When dignified work is lost or unattainable, it corrodes the human spirit. Recent years have seen the destruction of jobs that provided a way of life for families and communities for generations. Despite the claims that a “new economy” would rescue them, the new fabric of American work is not thick enough to sustain them. Entire regions have been hollowed out. Even among those who have succeeded by the terms of the financial economy, there is an inescapable sense that their work is not productive in the way it was for generations prior.
Our failure to prioritize the creation and maintenance of dignified work through investment now presents serious problems. These problems include reduced manufacturing employment, less time for families to have and raise children, population loss in rural America and mid-sized cities, and lower levels of technological development than rival states like China. To revive the dignity of work, we should begin by addressing these problems. I have suggested a few ideas, like taxing stock buybacks and encouraging physical investment, building new hubs for manufacturing and innovation, and further expanding the federal per-child tax credit and enacting a paid family leave policy. There are different ways to get at these issues, but we have to start here.
Compare a politics dedicated to restoring the dignity of work to the contemporary interest in abstract concepts like “democratic socialism.” Separated from the daily lives of most Americans, where the most important decisions are how to raise children and make ends meet, elite-level politics asks people which abstract economic system they affirm. These terms—capitalism, socialism, and their variants—have deep meanings and histories, but today they are more often deployed as surface-level expressions of political identity. This is a reckless way to think about our national inheritance of business enterprise oriented to mass employment.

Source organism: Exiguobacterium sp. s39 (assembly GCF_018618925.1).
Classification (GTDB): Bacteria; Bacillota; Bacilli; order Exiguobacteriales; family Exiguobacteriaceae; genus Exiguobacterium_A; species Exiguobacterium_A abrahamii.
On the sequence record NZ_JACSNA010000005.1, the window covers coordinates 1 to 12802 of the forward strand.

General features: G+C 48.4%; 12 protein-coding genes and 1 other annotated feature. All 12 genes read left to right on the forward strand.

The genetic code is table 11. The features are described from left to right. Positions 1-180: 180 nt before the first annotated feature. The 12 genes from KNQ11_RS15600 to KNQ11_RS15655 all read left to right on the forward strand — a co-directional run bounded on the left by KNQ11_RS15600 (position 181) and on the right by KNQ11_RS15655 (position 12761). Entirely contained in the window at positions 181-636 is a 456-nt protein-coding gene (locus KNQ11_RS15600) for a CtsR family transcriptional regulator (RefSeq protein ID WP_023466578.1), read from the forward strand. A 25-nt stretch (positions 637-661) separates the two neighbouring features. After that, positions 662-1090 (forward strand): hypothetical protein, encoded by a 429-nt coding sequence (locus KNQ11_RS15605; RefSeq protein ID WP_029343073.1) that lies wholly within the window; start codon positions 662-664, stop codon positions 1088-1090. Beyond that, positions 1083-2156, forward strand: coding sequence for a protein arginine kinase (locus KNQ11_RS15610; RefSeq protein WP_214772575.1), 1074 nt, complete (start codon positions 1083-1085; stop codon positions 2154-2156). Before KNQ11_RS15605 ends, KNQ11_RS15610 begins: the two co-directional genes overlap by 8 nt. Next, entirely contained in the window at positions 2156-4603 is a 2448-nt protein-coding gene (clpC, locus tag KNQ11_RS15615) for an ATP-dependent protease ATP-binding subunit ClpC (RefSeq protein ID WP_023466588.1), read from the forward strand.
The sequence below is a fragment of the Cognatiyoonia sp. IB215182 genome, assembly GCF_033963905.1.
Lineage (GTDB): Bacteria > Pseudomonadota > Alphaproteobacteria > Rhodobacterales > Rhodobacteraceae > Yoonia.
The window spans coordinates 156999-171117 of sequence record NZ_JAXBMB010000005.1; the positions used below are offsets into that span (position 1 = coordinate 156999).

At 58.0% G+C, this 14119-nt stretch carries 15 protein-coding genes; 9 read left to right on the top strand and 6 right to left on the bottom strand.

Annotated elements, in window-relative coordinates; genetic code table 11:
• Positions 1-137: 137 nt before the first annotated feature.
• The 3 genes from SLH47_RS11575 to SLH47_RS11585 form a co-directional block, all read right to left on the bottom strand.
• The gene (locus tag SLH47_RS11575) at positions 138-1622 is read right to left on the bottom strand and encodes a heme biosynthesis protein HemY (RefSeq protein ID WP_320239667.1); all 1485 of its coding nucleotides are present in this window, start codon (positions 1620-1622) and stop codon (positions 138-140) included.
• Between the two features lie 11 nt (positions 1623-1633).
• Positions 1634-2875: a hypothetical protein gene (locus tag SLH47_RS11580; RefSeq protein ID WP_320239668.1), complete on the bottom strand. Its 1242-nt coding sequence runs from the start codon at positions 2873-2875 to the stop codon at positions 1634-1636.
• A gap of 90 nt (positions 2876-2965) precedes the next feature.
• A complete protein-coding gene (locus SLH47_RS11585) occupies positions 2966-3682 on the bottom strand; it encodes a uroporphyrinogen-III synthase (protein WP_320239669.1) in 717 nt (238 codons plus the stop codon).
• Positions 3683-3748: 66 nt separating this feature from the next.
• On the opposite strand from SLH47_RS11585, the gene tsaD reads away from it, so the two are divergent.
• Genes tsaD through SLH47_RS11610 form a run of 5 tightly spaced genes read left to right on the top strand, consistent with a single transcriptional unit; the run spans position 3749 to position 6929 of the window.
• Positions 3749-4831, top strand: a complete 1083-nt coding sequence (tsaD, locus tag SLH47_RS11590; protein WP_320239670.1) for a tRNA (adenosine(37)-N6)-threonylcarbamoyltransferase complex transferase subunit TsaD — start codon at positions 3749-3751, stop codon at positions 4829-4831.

There is great wisdom in the Church’s guidance. The Church’s tradition cuts across identitarian labels, insisting upon the inviolable right to private property and the dangers of Marxism, but also the essential role of labor unions. The Church emphasizes the moral duty of employers to respect workers not just as means to profit, but as human persons and productive members of their community and nation. The tradition sees past our stale partisan categories and roots our politics in something larger: the inviolable dignity of every human person, the work he or she does, and the family life that work supports.
St. John Paul II taught that “the obligation to earn one’s bread by the sweat of one’s brow also presumes the right to do so. A society in which this right is systematically denied, in which economic policies do not allow workers to reach satisfactory levels of employment, cannot be justified.” Pope Francis has taught that public assistance should be a provisional measure because the “broader objective should always be to allow . . . a dignified life through work.” Pope Benedict XVI has likewise taught that poverty resulting from lack of access to sufficient employment is a “violation of the dignity of human work.”
In the American context, these teachings should guide us to reject an unserious and distracting debate over abstract labels, and simply start to build an economy that can better provide dignified work. We must recover this wisdom and remember what economics is truly for.
Marco Rubio is the senior United States senator for Florida.